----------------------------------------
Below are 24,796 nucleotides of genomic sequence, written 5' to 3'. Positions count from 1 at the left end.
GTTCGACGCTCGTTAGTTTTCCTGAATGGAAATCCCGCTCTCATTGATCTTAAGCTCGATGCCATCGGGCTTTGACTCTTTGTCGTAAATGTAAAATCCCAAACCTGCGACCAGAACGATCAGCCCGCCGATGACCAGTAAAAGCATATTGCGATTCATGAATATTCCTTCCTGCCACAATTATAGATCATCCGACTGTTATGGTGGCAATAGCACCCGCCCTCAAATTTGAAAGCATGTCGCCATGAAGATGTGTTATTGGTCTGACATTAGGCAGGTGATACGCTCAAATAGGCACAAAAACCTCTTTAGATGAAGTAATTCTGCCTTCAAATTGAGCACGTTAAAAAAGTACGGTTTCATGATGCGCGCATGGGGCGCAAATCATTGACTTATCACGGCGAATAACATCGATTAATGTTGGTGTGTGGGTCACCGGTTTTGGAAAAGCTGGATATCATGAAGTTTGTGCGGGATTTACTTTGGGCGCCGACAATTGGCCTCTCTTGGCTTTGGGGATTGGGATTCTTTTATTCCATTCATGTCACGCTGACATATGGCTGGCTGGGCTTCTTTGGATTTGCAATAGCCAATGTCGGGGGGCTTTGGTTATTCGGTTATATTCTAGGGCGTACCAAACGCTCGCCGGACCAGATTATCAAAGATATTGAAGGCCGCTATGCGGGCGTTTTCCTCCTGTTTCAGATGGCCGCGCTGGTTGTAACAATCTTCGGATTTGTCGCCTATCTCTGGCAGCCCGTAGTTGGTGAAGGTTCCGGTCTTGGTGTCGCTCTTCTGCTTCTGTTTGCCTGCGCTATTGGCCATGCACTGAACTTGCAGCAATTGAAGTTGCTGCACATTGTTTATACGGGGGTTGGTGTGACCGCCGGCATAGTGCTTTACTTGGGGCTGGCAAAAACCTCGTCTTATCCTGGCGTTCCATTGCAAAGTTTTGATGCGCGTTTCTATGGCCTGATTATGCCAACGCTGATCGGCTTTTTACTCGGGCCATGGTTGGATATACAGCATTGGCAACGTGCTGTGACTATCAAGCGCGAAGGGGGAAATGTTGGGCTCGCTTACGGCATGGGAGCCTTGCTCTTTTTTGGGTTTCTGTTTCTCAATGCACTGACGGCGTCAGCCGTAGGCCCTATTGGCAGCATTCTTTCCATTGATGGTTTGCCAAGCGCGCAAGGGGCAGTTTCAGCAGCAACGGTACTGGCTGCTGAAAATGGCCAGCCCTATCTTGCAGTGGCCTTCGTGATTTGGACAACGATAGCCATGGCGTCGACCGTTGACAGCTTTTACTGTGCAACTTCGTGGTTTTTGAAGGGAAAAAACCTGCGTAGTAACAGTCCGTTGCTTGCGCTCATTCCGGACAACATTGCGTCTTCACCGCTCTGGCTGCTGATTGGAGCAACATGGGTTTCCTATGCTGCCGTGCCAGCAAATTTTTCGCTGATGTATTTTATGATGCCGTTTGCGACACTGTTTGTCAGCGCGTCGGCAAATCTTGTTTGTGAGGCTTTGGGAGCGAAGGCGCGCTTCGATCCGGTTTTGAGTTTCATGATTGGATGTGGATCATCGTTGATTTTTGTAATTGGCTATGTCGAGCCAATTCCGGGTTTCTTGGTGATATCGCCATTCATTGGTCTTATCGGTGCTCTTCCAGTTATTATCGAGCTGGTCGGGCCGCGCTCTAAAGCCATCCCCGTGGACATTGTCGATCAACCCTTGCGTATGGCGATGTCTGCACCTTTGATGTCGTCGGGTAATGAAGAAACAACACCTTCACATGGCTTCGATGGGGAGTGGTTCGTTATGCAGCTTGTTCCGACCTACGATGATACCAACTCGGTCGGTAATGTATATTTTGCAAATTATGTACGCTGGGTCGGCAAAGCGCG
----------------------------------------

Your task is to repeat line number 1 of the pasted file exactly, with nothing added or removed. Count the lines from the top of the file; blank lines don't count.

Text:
Below are 24,796 nucleotides of genomic sequence, written 5' to 3'. Positions count from 1 at the left end.